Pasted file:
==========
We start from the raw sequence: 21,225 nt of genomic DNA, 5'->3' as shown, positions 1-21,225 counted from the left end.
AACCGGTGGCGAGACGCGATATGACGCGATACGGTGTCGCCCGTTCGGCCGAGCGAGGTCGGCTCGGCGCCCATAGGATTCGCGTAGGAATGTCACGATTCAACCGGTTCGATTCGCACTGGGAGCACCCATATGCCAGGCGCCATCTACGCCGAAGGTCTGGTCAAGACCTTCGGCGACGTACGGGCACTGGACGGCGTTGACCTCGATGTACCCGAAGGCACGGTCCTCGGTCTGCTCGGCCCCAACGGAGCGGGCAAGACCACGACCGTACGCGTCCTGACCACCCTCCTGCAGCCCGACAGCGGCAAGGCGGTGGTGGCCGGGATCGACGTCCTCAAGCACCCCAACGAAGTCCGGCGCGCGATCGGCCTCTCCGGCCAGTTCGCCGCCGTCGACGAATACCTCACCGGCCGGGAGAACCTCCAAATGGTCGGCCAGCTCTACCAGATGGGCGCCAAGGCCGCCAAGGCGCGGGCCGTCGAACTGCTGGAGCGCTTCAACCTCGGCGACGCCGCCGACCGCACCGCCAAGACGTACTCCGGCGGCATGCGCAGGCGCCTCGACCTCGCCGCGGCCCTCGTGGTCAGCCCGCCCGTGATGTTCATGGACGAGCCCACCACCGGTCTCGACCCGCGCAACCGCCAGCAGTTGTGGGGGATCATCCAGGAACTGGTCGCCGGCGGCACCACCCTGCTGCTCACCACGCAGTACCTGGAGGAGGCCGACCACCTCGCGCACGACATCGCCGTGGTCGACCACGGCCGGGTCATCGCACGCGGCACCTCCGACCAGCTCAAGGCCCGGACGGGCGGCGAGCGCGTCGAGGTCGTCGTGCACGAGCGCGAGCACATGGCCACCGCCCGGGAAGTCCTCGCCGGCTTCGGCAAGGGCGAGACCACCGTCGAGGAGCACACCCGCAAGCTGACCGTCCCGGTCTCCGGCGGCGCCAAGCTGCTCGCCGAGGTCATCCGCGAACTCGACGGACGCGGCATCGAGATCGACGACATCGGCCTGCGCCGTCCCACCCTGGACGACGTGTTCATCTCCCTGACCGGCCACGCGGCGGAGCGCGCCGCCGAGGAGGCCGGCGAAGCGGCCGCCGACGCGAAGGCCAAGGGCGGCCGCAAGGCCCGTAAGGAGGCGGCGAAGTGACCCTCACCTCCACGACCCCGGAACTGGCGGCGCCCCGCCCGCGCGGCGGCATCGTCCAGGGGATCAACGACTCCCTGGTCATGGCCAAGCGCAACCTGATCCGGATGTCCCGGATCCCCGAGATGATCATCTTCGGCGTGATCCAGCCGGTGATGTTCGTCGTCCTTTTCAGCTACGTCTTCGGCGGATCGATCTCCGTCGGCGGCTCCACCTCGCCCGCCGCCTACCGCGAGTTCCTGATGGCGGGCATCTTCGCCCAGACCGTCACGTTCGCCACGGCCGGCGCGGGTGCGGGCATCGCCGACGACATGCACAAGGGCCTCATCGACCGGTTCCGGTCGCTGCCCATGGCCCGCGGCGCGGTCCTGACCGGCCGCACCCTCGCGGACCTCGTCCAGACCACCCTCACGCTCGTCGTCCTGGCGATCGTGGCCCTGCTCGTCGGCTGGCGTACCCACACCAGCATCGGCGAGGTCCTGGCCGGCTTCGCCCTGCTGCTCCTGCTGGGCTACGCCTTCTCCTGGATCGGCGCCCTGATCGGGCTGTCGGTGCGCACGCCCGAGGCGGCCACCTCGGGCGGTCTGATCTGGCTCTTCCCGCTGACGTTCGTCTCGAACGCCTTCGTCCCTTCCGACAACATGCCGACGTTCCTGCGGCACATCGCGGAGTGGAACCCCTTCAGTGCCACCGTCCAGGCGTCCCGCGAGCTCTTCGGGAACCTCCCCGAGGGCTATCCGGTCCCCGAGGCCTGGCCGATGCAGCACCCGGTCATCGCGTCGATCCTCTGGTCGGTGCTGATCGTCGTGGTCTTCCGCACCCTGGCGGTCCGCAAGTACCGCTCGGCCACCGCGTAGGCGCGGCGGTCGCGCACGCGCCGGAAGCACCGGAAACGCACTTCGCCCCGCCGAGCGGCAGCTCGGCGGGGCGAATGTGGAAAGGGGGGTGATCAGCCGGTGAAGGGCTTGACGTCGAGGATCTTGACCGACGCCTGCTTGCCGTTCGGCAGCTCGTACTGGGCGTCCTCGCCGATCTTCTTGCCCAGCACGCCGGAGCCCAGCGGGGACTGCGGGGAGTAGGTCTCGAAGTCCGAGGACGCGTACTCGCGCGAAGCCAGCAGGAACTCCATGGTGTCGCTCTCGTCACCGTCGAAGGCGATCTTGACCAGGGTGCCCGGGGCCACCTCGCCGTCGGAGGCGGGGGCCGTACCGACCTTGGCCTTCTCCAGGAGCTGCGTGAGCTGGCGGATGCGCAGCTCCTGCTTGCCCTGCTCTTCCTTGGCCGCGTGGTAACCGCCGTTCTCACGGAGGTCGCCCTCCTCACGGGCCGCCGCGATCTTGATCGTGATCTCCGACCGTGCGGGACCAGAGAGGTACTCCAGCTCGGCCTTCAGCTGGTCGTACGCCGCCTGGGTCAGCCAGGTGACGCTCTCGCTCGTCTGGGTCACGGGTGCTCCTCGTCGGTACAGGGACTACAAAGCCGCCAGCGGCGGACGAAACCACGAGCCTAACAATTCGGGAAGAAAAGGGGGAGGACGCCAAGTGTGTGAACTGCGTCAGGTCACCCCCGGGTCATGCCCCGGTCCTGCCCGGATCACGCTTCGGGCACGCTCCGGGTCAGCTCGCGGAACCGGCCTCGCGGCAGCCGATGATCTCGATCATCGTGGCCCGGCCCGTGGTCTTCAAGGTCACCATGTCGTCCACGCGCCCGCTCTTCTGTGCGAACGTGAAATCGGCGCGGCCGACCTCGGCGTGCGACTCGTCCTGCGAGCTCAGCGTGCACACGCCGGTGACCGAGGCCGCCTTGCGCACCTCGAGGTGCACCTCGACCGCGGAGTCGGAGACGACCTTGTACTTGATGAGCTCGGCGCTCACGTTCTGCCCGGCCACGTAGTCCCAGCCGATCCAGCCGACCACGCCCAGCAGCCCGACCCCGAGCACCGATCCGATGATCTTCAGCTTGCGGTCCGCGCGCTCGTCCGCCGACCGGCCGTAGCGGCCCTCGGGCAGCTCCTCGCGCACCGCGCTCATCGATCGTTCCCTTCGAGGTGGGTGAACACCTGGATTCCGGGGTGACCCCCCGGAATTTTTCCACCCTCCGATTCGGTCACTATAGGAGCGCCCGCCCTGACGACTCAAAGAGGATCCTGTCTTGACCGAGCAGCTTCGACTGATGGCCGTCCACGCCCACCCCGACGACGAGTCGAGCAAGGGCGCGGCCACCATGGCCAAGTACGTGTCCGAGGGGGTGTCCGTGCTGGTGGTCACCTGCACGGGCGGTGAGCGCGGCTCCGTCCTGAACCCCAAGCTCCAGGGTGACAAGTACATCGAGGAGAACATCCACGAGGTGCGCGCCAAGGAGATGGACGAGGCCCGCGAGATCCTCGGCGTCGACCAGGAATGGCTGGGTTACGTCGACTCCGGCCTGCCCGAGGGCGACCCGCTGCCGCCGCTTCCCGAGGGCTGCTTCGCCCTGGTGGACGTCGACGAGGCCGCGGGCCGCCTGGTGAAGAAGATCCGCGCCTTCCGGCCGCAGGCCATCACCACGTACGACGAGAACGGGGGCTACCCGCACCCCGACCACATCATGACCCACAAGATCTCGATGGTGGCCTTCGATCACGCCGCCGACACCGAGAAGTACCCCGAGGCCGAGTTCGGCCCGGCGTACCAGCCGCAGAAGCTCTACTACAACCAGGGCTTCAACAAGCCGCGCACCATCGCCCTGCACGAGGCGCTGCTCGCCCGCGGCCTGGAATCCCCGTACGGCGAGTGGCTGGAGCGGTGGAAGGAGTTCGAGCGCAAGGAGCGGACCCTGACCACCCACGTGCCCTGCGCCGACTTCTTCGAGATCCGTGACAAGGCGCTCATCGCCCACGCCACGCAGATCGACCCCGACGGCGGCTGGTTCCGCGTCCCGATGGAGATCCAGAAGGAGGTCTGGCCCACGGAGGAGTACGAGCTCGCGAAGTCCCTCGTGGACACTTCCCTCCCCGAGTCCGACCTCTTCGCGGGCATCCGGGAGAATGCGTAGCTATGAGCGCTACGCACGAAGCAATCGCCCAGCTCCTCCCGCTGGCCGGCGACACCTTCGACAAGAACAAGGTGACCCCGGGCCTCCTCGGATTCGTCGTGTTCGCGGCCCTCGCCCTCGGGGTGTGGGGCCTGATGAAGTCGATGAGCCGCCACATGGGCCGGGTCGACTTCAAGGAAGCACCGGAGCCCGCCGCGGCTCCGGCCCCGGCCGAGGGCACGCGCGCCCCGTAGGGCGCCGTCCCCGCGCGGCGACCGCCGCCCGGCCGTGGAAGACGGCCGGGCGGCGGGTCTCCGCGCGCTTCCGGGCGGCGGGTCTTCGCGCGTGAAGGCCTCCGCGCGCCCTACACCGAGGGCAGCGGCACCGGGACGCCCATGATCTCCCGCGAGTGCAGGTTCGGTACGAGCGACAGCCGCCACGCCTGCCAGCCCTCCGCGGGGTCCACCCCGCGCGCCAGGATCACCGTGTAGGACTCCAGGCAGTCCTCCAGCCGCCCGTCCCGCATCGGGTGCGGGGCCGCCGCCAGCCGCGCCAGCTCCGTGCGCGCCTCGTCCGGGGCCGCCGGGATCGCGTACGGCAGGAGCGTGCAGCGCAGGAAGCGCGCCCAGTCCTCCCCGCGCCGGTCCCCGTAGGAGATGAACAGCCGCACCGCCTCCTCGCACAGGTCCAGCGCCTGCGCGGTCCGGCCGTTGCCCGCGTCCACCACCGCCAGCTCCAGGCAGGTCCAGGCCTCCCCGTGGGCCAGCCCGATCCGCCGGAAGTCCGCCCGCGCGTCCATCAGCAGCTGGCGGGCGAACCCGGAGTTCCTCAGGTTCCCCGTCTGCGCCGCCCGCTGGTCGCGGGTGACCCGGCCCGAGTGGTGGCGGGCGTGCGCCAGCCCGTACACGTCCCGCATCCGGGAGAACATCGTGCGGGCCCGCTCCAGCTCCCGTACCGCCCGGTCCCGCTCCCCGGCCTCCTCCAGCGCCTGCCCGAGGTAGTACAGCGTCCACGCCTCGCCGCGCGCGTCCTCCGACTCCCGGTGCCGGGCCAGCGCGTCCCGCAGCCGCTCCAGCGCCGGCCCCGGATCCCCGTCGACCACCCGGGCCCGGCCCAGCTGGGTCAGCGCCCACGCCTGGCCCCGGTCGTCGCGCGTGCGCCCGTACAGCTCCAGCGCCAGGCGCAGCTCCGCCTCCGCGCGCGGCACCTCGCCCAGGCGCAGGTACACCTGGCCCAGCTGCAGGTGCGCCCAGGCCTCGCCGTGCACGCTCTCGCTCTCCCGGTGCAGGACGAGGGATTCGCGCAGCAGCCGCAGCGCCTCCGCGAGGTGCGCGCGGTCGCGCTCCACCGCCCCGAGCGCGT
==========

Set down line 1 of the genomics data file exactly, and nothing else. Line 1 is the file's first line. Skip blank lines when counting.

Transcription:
We start from the raw sequence: 21,225 nt of genomic DNA, 5'->3' as shown, positions 1-21,225 counted from the left end.